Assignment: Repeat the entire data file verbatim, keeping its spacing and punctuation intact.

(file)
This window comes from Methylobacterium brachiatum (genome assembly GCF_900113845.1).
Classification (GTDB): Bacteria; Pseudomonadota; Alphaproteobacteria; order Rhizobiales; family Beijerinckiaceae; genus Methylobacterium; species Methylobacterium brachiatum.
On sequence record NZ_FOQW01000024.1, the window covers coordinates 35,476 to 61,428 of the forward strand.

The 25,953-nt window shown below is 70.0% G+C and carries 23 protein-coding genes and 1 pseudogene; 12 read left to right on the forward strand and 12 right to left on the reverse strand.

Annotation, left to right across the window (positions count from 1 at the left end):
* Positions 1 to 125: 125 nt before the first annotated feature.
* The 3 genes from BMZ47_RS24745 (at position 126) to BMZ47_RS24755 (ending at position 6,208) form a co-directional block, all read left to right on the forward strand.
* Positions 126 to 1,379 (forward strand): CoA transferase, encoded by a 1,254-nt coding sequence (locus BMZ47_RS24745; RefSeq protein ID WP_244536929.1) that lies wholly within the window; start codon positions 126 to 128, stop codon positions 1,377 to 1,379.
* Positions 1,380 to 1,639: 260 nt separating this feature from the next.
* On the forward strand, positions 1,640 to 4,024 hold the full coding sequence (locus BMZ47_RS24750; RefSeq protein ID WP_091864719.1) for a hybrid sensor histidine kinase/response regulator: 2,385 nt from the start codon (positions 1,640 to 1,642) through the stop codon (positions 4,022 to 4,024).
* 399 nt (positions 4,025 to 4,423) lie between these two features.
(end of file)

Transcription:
This window comes from Methylobacterium brachiatum (genome assembly GCF_900113845.1).
Classification (GTDB): Bacteria; Pseudomonadota; Alphaproteobacteria; order Rhizobiales; family Beijerinckiaceae; genus Methylobacterium; species Methylobacterium brachiatum.
On sequence record NZ_FOQW01000024.1, the window covers coordinates 35,476 to 61,428 of the forward strand.

The 25,953-nt window shown below is 70.0% G+C and carries 23 protein-coding genes and 1 pseudogene; 12 read left to right on the forward strand and 12 right to left on the reverse strand.

Annotation, left to right across the window (positions count from 1 at the left end):
* Positions 1 to 125: 125 nt before the first annotated feature.
* The 3 genes from BMZ47_RS24745 (at position 126) to BMZ47_RS24755 (ending at position 6,208) form a co-directional block, all read left to right on the forward strand.
* Positions 126 to 1,379 (forward strand): CoA transferase, encoded by a 1,254-nt coding sequence (locus BMZ47_RS24745; RefSeq protein ID WP_244536929.1) that lies wholly within the window; start codon positions 126 to 128, stop codon positions 1,377 to 1,379.
* Positions 1,380 to 1,639: 260 nt separating this feature from the next.
* On the forward strand, positions 1,640 to 4,024 hold the full coding sequence (locus BMZ47_RS24750; RefSeq protein ID WP_091864719.1) for a hybrid sensor histidine kinase/response regulator: 2,385 nt from the start codon (positions 1,640 to 1,642) through the stop codon (positions 4,022 to 4,024).
* 399 nt (positions 4,025 to 4,423) lie between these two features.